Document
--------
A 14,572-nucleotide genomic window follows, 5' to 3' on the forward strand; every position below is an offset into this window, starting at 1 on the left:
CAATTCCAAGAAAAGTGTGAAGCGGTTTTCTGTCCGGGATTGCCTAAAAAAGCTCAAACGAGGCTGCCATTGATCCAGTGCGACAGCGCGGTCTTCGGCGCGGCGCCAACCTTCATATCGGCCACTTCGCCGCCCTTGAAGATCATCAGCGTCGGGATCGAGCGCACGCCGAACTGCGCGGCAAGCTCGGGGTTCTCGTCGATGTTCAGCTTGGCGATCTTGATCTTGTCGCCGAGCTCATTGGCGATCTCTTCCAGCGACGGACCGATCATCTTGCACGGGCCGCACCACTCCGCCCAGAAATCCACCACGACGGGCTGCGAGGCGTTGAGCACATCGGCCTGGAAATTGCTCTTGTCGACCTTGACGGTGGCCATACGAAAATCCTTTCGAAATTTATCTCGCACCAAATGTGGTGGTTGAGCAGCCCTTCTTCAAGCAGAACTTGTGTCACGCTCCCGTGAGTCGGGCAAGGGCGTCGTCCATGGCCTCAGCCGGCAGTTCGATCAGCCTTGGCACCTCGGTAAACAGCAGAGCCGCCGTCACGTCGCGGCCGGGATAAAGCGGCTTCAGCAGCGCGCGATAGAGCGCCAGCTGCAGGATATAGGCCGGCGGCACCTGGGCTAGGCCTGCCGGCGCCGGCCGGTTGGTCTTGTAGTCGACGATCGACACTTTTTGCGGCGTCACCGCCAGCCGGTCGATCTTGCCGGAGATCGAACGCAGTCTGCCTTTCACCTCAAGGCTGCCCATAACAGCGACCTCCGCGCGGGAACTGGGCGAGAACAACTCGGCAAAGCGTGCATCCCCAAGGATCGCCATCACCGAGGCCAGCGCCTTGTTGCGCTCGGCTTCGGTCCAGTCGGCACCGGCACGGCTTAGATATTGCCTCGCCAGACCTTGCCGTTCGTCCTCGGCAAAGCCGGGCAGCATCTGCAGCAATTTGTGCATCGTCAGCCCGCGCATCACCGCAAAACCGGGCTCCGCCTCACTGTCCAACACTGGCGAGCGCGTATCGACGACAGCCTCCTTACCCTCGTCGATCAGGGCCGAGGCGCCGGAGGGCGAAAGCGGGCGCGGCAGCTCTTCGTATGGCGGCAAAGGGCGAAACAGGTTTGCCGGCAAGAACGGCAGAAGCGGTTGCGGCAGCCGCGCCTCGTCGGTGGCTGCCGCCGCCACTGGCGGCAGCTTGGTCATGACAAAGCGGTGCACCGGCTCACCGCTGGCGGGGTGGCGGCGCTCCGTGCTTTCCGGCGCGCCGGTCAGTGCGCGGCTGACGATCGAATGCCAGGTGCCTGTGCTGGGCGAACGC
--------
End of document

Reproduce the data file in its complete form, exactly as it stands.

A 14,572-nucleotide genomic window follows, 5' to 3' on the forward strand; every position below is an offset into this window, starting at 1 on the left:
CAATTCCAAGAAAAGTGTGAAGCGGTTTTCTGTCCGGGATTGCCTAAAAAAGCTCAAACGAGGCTGCCATTGATCCAGTGCGACAGCGCGGTCTTCGGCGCGGCGCCAACCTTCATATCGGCCACTTCGCCGCCCTTGAAGATCATCAGCGTCGGGATCGAGCGCACGCCGAACTGCGCGGCAAGCTCGGGGTTCTCGTCGATGTTCAGCTTGGCGATCTTGATCTTGTCGCCGAGCTCATTGGCGATCTCTTCCAGCGACGGACCGATCATCTTGCACGGGCCGCACCACTCCGCCCAGAAATCCACCACGACGGGCTGCGAGGCGTTGAGCACATCGGCCTGGAAATTGCTCTTGTCGACCTTGACGGTGGCCATACGAAAATCCTTTCGAAATTTATCTCGCACCAAATGTGGTGGTTGAGCAGCCCTTCTTCAAGCAGAACTTGTGTCACGCTCCCGTGAGTCGGGCAAGGGCGTCGTCCATGGCCTCAGCCGGCAGTTCGATCAGCCTTGGCACCTCGGTAAACAGCAGAGCCGCCGTCACGTCGCGGCCGGGATAAAGCGGCTTCAGCAGCGCGCGATAGAGCGCCAGCTGCAGGATATAGGCCGGCGGCACCTGGGCTAGGCCTGCCGGCGCCGGCCGGTTGGTCTTGTAGTCGACGATCGACACTTTTTGCGGCGTCACCGCCAGCCGGTCGATCTTGCCGGAGATCGAACGCAGTCTGCCTTTCACCTCAAGGCTGCCCATAACAGCGACCTCCGCGCGGGAACTGGGCGAGAACAACTCGGCAAAGCGTGCATCCCCAAGGATCGCCATCACCGAGGCCAGCGCCTTGTTGCGCTCGGCTTCGGTCCAGTCGGCACCGGCACGGCTTAGATATTGCCTCGCCAGACCTTGCCGTTCGTCCTCGGCAAAGCCGGGCAGCATCTGCAGCAATTTGTGCATCGTCAGCCCGCGCATCACCGCAAAACCGGGCTCCGCCTCACTGTCCAACACTGGCGAGCGCGTATCGACGACAGCCTCCTTACCCTCGTCGATCAGGGCCGAGGCGCCGGAGGGCGAAAGCGGGCGCGGCAGCTCTTCGTATGGCGGCAAAGGGCGAAACAGGTTTGCCGGCAAGAACGGCAGAAGCGGTTGCGGCAGCCGCGCCTCGTCGGTGGCTGCCGCCGCCACTGGCGGCAGCTTGGTCATGACAAAGCGGTGCACCGGCTCACCGCTGGCGGGGTGGCGGCGCTCCGTGCTTTCCGGCGCGCCGGTCAGTGCGCGGCTGACGATCGAATGCCAGGTGCCTGTGCTGGGCGAACGC